I live in the Ozarks, and like much of the rest of the country, the area has been particularly hard hit by consecutive winter storms leaving large swaths of ice, snow, and extremely cold temperatures with wind chills below zero.
While there has been an abundance of icy precip, one thing that’s been lacking around here is sunshine — and we all know how annoying THAT gets after awhile. My hair stylist, who is 8 months pregnant is bemoaning the fact that the lack of sun has made her feel even more sluggish and unmotivated. She’s not alone — many people suffer from SAD after only a few days without sun exposure.
Indeed, the sun has gotten a bit of a bad rap in recent years because of an increase in skin cancer due to changes in the ozone layer.
But, it’s not a good idea to throw the baby out with the bath water when it comes to sunshine; 90% of the most optimum form of vitamin D comes from exposure to the sun – – there is no supplement that can trigger vitamin D synthesis in the skin. Only direct sunlight offers this protection. Specifically, only UVB rays activate vitamin D synthesis; UVA rays do not.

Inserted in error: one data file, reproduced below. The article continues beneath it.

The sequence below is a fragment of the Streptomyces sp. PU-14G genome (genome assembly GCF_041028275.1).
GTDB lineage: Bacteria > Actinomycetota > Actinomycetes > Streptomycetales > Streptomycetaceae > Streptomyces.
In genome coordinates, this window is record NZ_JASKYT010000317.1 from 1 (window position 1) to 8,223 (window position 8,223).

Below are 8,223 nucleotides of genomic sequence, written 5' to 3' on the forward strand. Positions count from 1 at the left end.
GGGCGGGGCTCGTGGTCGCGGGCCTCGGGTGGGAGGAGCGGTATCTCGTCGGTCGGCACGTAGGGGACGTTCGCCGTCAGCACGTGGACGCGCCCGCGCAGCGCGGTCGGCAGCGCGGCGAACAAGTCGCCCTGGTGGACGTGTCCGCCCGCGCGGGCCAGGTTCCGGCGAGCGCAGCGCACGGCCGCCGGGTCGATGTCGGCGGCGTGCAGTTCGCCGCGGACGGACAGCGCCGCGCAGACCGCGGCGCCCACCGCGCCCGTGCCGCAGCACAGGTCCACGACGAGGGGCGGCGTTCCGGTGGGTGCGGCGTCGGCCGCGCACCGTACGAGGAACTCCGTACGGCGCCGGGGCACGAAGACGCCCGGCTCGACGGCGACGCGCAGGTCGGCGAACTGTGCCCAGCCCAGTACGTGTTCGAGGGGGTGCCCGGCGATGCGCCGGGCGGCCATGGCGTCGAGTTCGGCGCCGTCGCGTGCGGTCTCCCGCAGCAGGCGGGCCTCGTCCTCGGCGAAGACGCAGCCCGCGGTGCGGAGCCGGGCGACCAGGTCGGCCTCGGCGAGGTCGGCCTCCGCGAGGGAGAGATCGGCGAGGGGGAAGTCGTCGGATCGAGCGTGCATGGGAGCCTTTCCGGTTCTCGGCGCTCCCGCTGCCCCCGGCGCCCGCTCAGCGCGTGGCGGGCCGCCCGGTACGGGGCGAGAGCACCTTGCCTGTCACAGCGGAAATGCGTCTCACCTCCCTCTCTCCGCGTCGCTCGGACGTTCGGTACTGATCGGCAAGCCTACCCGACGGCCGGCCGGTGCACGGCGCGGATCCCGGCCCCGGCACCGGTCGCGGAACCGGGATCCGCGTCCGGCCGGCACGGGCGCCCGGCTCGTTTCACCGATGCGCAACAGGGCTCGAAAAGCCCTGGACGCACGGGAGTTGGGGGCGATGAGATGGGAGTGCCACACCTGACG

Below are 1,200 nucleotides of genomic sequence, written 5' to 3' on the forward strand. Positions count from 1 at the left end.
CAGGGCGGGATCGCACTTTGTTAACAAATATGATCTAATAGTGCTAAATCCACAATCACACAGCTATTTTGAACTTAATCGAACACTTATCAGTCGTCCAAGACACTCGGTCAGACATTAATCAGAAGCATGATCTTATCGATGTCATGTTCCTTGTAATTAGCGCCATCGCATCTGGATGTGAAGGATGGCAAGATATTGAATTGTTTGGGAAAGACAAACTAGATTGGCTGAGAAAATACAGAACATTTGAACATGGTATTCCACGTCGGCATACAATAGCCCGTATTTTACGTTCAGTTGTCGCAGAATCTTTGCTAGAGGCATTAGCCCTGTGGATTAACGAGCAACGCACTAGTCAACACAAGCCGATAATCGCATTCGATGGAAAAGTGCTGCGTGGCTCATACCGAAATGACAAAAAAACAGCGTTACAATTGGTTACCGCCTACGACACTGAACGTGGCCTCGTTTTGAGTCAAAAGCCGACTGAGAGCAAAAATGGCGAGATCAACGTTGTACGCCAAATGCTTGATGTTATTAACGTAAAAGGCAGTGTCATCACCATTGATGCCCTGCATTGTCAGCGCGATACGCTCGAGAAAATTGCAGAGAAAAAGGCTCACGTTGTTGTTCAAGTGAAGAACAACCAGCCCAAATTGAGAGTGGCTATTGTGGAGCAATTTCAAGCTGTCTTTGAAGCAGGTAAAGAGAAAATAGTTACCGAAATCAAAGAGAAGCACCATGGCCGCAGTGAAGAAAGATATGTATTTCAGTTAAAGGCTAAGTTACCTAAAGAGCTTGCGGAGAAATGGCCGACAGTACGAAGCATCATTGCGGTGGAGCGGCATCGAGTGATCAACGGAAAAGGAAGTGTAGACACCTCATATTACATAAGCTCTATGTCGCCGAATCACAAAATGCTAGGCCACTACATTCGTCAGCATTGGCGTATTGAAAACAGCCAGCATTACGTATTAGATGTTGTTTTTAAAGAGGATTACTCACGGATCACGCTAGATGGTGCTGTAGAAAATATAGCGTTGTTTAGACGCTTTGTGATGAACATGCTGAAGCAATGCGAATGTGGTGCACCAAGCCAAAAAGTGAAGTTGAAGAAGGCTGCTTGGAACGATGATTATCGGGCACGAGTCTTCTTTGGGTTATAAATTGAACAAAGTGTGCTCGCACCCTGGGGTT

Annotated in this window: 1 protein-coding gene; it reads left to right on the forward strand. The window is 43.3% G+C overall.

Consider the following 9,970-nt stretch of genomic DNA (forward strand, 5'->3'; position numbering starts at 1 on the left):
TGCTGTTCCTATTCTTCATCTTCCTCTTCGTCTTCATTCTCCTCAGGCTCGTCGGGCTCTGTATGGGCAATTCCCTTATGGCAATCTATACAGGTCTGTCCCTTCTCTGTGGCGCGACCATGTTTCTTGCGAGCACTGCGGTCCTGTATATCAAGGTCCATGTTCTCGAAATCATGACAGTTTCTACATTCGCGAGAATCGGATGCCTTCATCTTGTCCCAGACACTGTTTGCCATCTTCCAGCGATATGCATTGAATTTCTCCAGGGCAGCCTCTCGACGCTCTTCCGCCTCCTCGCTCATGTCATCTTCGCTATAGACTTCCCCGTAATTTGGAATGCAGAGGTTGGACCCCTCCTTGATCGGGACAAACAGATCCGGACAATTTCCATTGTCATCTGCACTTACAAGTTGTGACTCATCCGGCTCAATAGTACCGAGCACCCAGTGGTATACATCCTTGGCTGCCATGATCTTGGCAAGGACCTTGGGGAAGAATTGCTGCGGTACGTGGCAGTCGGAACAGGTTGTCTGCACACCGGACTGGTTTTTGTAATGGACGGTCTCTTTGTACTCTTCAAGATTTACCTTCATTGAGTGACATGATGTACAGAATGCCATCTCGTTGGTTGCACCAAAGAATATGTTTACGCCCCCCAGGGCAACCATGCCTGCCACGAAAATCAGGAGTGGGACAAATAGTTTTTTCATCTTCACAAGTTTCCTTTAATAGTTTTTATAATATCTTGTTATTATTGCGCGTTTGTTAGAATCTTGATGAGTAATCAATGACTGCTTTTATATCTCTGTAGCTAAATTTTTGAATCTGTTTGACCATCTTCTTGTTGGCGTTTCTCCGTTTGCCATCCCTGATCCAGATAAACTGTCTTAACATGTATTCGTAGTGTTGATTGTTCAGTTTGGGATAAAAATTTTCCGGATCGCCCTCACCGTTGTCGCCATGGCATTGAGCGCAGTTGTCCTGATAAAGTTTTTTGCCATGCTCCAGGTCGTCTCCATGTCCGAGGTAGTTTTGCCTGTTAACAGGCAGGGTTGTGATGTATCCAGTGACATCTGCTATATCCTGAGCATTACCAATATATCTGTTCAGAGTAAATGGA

And what’s so great about vitamin D? Quite a few things, it turns out — here are just a few of the health benefits associated with the “sunshine vitamin:”
- A study conducted by the Memorial Sloane Kettering Cancer Center 20 years ago revealed that vitamin D may help reduce cancer risk from a diet high in fat
- A 2006 study reported that vitamin D may reduce breast cancer risk
- Norwegian researchers discovered that women diagnosed with breast cancer have better outcomes if they’re cancer is discovered in either the summer or fall, when sunshine is the most plenteous in that region of Europe.
But how much sunshine is enough? Here is a suggestion from the Vitamin D Council:
“I you use suntan parlors once a week or if you live in Florida and sunbath once a week, year-round, do nothing. However, if you have little UVB exposure [suggestions are] as follows: healthy children under the age of 1 year should take 1,000 IU per day. Over the age of 1, 1,000 IU per every 25 pounds of body weight per day. Well adults and adolescents should take 5,000 IUs per day.”
To keep abreast of the most current information re vitamin D visit the Vitamin D Council website.
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